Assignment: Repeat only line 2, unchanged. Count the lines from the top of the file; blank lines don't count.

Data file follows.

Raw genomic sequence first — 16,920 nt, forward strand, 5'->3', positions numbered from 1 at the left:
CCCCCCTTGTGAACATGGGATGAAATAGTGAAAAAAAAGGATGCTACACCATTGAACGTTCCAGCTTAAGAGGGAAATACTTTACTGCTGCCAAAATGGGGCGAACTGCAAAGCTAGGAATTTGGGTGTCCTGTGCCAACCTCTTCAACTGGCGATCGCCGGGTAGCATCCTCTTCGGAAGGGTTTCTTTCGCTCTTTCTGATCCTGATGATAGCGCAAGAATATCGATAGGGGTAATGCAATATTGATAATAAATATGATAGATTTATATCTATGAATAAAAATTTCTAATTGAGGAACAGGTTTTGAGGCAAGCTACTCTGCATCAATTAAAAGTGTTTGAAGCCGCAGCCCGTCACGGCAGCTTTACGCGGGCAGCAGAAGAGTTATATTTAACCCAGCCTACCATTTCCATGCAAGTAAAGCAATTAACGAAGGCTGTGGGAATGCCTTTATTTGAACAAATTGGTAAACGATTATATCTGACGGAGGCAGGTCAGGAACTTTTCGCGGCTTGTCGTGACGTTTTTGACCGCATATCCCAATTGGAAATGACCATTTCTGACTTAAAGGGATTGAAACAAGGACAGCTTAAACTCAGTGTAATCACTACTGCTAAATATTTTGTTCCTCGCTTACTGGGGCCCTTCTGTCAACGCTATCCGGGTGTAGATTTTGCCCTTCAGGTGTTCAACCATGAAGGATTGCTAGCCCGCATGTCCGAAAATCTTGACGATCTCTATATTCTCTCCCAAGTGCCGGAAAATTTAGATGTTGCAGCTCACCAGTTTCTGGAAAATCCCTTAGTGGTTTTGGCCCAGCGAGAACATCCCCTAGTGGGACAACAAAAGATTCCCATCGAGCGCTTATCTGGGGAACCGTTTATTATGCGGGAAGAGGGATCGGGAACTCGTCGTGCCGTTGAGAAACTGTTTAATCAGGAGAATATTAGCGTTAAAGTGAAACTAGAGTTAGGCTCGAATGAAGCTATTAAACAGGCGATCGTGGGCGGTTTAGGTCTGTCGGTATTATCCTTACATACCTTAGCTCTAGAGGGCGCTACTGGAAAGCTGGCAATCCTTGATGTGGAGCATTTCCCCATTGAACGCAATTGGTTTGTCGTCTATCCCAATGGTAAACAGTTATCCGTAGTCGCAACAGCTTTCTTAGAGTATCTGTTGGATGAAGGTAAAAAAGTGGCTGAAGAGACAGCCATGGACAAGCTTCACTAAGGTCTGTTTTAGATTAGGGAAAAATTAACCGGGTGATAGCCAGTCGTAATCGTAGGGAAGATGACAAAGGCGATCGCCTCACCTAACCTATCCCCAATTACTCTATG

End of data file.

CCCCCCTTGTGAACATGGGATGAAATAGTGAAAAAAAAGGATGCTACACCATTGAACGTTCCAGCTTAAGAGGGAAATACTTTACTGCTGCCAAAATGGGGCGAACTGCAAAGCTAGGAATTTGGGTGTCCTGTGCCAACCTCTTCAACTGGCGATCGCCGGGTAGCATCCTCTTCGGAAGGGTTTCTTTCGCTCTTTCTGATCCTGATGATAGCGCAAGAATATCGATAGGGGTAATGCAATATTGATAATAAATATGATAGATTTATATCTATGAATAAAAATTTCTAATTGAGGAACAGGTTTTGAGGCAAGCTACTCTGCATCAATTAAAAGTGTTTGAAGCCGCAGCCCGTCACGGCAGCTTTACGCGGGCAGCAGAAGAGTTATATTTAACCCAGCCTACCATTTCCATGCAAGTAAAGCAATTAACGAAGGCTGTGGGAATGCCTTTATTTGAACAAATTGGTAAACGATTATATCTGACGGAGGCAGGTCAGGAACTTTTCGCGGCTTGTCGTGACGTTTTTGACCGCATATCCCAATTGGAAATGACCATTTCTGACTTAAAGGGATTGAAACAAGGACAGCTTAAACTCAGTGTAATCACTACTGCTAAATATTTTGTTCCTCGCTTACTGGGGCCCTTCTGTCAACGCTATCCGGGTGTAGATTTTGCCCTTCAGGTGTTCAACCATGAAGGATTGCTAGCCCGCATGTCCGAAAATCTTGACGATCTCTATATTCTCTCCCAAGTGCCGGAAAATTTAGATGTTGCAGCTCACCAGTTTCTGGAAAATCCCTTAGTGGTTTTGGCCCAGCGAGAACATCCCCTAGTGGGACAACAAAAGATTCCCATCGAGCGCTTATCTGGGGAACCGTTTATTATGCGGGAAGAGGGATCGGGAACTCGTCGTGCCGTTGAGAAACTGTTTAATCAGGAGAATATTAGCGTTAAAGTGAAACTAGAGTTAGGCTCGAATGAAGCTATTAAACAGGCGATCGTGGGCGGTTTAGGTCTGTCGGTATTATCCTTACATACCTTAGCTCTAGAGGGCGCTACTGGAAAGCTGGCAATCCTTGATGTGGAGCATTTCCCCATTGAACGCAATTGGTTTGTCGTCTATCCCAATGGTAAACAGTTATCCGTAGTCGCAACAGCTTTCTTAGAGTATCTGTTGGATGAAGGTAAAAAAGTGGCTGAAGAGACAGCCATGGACAAGCTTCACTAAGGTCTGTTTTAGATTAGGGAAAAATTAACCGGGTGATAGCCAGTCGTAATCGTAGGGAAGATGACAAAGGCGATCGCCTCACCTAACCTATCCCCAATTACTCTATG